Eduardo Rodriguez

Roster Recap: Much-Kneeded Progress from Eduardo Rodriguez

Welcome to BP Boston’s second annual Roster Recap series. Over the next few months, we’ll be analyzing every player on Boston’s 40-man roster and many of their top prospects in order to provide a comprehensive overview of the Red Sox roster’s strengths and weaknesses, as well as what we can expect moving forward. From MVP-candidate right fielders to reserve relievers, we want to give you a look at every Red Sox who might matter in 2017. View the complete list of Roster Recaps here. Enjoy!

2016 was especially unkind to Eduardo Rodriguez. Early in spring training, Rodriguez was shagging fly balls, backpedalled for one, got his feet caught up and tripped – and in the process, suffered a subluxation of his right knee. If you’re thinking, “wow, I have no idea what that means but subluxation certainly is an interesting word,” you’re not wrong. According to one of the 520,000 answers that Google provides when you ask it what subluxation means, it’s “a temporary, partial dislocation of the kneecap from its normal position in the groove in the end of the thigh bone (femur). This groove is located between two bumps at the end of the thigh bone called the femoral condyles.” This happened on February 27th, and Rodriguez was listed as day-to-day. All of 94 day-to-days later, Rodriguez finally made his season debut in Baltimore. The lesson here is don’t subluxate your knee if you don’t have to.

What went right in 2016

Well, Rodriguez originally thought that he broke his knee, so the injury he suffered could have easily been much worse. On the field, there wasn’t a lot of improvement from the 23-year-old lefty. One thing that did improve, however, were his strikeouts. After averaging 7.2 strikeouts per nine innings last year, Rodriguez improved that number to 8.4 in 2016. His K% rose from 18.8 in 2015 to 21.8 the following year. Why could that be? Looking at his pitch usage, Rodriguez moved away from the changeup (which actually wasn’t the best idea – more on that later) just ever so slightly in 2016, only throwing it 16 percent as opposed to 19 percent the year prior. In its place, Rodriguez relied more heavily on his slider, going to it 15.6 percent of the time, a 3.8 percentage point increase from 2015 (11.8). It was clearly a pitch that needed to be refined – batters hit .355 against it in 2015, so adding another dependable pitch to the repertoire was step in the right direction. He also mixed in a cutter “more often,” put in quotes because while the pitch usage technically increased, he still only used it less than 2 percent of the time.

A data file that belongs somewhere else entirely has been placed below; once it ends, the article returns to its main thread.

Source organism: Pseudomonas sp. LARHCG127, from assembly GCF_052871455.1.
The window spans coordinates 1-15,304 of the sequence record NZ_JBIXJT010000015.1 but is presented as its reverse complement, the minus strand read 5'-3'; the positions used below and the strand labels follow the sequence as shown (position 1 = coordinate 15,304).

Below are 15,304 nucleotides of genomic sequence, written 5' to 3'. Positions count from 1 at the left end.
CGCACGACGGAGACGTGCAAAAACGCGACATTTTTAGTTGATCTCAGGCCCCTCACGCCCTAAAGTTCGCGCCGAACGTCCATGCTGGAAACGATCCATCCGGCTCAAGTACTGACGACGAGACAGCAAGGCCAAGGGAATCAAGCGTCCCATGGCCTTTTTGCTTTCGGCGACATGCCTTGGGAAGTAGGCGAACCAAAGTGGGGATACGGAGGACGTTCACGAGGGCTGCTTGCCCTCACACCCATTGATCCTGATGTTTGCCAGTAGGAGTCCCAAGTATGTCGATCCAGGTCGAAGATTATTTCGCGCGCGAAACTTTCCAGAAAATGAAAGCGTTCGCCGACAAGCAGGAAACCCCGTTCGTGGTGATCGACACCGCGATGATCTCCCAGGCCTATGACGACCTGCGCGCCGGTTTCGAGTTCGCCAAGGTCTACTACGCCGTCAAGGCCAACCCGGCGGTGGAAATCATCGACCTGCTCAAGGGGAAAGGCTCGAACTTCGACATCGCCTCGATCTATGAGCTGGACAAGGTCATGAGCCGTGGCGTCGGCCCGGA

Even in a year that was generally considered a wash, Rodriguez actually put together an impressive final 6-8 weeks. In 77.2 innings pitched from the start of August, he put up a very serviceable 3.24 ERA, 1.13 WHIP and 3.48 FIP. He averaged just under nine strikeouts per nine innings and held batters to a .207 average. Those are all numbers the Red Sox – or any team, for that matter – will take from their 4th starter all day, every day.

The crown jewel of his season came on September 25th, when Rodriguez struck out 13 Rays while allowing one run on three hits in 5.1 (!!!!) innings. The Red Sox won 3-2 in extras when Dustin Pedroia over-slid home but somehow scrambled back in time to be safe, and Joe Kelly registered the win. Weird stuff happens in The Trop.

What went wrong in 2016